The Mom Illuminati — How Pregnant Women And Moms Have Lied To You For Years
My mom spent the past 25 years telling me that it was all so worth it, she hardly even remembered childbirth and what she did remember? Well, it was the most beautiful experience.
See, that’s what pregnant women and moms tell you. They’re all part of a giant fucking conspiracy to trick other women into experiencing the same glorious pain. I’m on to you, moms. I see what you’re doing, working with the new recruits — getting pregnant women to say they’ve never felt better about their bodies than when they were pregnant, to say they felt rosy and glowy and full of cheer.
Don’t get me wrong, I’m not soulless. I, too, change the channel when that Sarah McLachlan commercial about the stray puppies comes on. I, too, teared up at a movie once.
I am geeking out about sonograms and the fact that I have a photo of a 3-inch nugget sucking its thumb while it’s growing in my belly. I am reading everything there is to read on childbirth and raising a kid that, fingers crossed, won’t rob you and your family in 18 years.
But I am a little peeved at the apparent lie parade that’s been marching through my conscious, female mind since I was learning to color inside the lines.
Here’s the truth of what my first trimester was like, for anyone considering this whole parenthood thing:
Get ready to taste all your favorite foods, with a side of stomach acid. I knew some women experienced a cute little dainty thing called “morning sickness,” but I didn’t know that “morning sickness” could mean not holding down a single meal for 12 weeks. I have crawled into my delicious bed after a long day and had my beloved husband tell me my hair has “a twinge” of vomit in it. I have sat down on the ground of a mall bathroom to catch my breath after making an unfortunate choice at Auntie Anne’s that the baby did not approve of. I have noticed that I do not chew my food nearly enough. These are things I can’t unknow now. These are just things in my arsenal of things now. Things that have “happened” to me. I also didn’t know it wouldn’t end right at 12 weeks like some magical vomit light switch. I’m proud to say at 15 weeks, I’m still rockin’ that twinge and learning to only eat toast after 5 p.m., because “morning sickness” means you’re a prisoner, day or night.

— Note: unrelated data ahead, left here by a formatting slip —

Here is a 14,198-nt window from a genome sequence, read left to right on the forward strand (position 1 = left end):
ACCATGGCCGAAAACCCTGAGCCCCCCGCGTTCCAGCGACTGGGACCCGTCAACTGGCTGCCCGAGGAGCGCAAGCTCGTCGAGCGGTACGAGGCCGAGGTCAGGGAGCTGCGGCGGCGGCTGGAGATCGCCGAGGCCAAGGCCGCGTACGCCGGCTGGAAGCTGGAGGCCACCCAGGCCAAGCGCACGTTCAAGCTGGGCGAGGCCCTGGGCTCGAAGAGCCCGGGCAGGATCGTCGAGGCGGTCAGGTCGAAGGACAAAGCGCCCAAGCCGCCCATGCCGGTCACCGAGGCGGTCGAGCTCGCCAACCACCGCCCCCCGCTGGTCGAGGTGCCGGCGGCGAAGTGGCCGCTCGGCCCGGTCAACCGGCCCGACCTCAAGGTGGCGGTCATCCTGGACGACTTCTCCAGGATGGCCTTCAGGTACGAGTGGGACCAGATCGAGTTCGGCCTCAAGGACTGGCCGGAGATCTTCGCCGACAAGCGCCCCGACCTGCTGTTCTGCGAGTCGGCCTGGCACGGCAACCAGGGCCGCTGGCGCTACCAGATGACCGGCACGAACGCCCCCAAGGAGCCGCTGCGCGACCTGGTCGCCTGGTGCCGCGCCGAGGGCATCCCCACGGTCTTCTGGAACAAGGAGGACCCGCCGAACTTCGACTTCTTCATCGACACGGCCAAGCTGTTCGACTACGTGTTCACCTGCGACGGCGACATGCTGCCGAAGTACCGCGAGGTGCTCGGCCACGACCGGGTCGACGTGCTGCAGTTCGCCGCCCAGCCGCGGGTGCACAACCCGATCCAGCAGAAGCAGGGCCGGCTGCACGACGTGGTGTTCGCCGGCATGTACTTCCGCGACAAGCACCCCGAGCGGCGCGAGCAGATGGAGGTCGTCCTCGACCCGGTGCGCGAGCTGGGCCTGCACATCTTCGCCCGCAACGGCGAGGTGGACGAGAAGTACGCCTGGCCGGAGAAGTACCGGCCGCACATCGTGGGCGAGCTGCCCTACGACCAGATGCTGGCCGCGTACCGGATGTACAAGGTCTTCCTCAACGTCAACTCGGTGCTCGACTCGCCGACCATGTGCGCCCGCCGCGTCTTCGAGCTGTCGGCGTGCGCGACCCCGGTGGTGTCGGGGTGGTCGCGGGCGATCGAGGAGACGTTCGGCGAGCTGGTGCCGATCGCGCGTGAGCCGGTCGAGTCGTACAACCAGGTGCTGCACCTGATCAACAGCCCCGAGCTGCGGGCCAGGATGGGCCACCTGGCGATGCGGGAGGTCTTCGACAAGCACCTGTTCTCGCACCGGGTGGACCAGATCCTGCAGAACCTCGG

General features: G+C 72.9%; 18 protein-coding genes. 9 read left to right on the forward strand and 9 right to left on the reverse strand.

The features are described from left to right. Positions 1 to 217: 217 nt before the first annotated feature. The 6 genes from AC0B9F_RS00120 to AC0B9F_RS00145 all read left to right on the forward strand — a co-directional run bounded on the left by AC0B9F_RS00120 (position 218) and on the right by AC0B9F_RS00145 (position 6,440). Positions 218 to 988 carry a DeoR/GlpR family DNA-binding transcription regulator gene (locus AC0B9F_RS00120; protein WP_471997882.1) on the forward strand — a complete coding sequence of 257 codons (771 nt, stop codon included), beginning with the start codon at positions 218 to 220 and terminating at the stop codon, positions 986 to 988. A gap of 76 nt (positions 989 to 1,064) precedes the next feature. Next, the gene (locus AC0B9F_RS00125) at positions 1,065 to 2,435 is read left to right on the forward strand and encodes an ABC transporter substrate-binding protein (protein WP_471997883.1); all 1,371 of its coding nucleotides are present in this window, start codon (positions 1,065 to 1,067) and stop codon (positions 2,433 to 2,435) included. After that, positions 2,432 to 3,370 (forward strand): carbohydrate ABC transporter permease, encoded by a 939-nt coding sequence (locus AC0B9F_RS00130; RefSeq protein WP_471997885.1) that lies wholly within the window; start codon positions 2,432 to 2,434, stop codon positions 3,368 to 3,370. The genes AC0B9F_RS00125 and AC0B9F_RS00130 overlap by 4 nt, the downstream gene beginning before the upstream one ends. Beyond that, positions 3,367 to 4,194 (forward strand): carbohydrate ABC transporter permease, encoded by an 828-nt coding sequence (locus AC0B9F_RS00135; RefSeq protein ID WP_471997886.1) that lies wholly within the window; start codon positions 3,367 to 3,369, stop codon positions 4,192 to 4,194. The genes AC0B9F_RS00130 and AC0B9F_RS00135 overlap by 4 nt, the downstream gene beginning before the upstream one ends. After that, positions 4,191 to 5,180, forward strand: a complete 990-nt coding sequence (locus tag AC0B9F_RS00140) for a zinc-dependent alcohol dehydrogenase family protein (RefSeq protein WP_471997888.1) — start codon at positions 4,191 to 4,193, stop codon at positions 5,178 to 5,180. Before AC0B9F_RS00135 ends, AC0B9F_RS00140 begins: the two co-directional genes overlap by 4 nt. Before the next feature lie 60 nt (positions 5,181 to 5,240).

Get ready to freak the fuck out. I don’t know if these other parents are spending any time asking themselves the question, “What have we done?” But every time I see a kid throw a screaming tantrum in the grocery store or think about the fact that I have not even tried ecstasy, I freak out a little bit about the lifelong rollercoaster I just voluntarily hopped on after a couple of months of cool-headed conversation. Get ready to examine your demons, people. When you put a frozen Uncrustable in the microwave, you’re going to be thinking, “Sweet Jesus, I’m gonna be a mom, and I’m heating a frozen peanut butter and jelly sandwich with no crust.”
Get ready to learn some disgusting things about the human body. I won’t even begin to discuss the minor, but horrifying changes that my body is already undergoing. Let’s talk for a minute about the 3-inch baby that’s drinking one liter of its own urine every single day. Let that marinate for a moment. That means you, too, drank a liter a day of your own urine like Patches O’Houlihan once upon a time. I’m learning that in a mere 5 and a half months, this perfect little infant will rip through my body like tissue paper and will leave me some kind of war-torn battlefield as a memory of its inception.
Get ready to call your parents and say a lot of emotional things. Things like, “Thank you for birthing me. Is this the first time I’ve ever said that?” Impending parenthood puts things in perspective, like all of the things your parents did for you leading up to your birth and all of the exponentially more horrible things you did to them after. I remember throwing a gallon of milk into a freezer door at Jewel Osco because my mom didn’t believe me that we were out of Ovaltine at home. Isaiah’s mom will recount stories of tantrums and promises made at the entrance of that same Jewel Osco in Aurora, “Isaiah, you stay right by me. This is going to be a quick trip.” But, like every time, those automatic doors opened and he ran in like one of those kids that meets an unfortunate end in Willy Wonka and The Chocolate Factory. He wasn’t Charlie. He was Veruca.
With my hormones doubling at rapid pace and the gravity of parenthood not at all lost on us, we are in a tornado of WTF and have been for more than three months. That’s the thing with the human experience. You have to tell the truth, the whole truth, and nothing but the truth, so help you God. Because otherwise, it happens all over to the next person and they’re none-the-wiser.
So, lay ‘em on me. I know you have some damaging horror story from either your pregnancy or a pregnancy you saw on the news … take off the gloves. Unless someone dies in your story. In which case, STFU. I don’t need to hear that shit, have you learned nothing about common decency?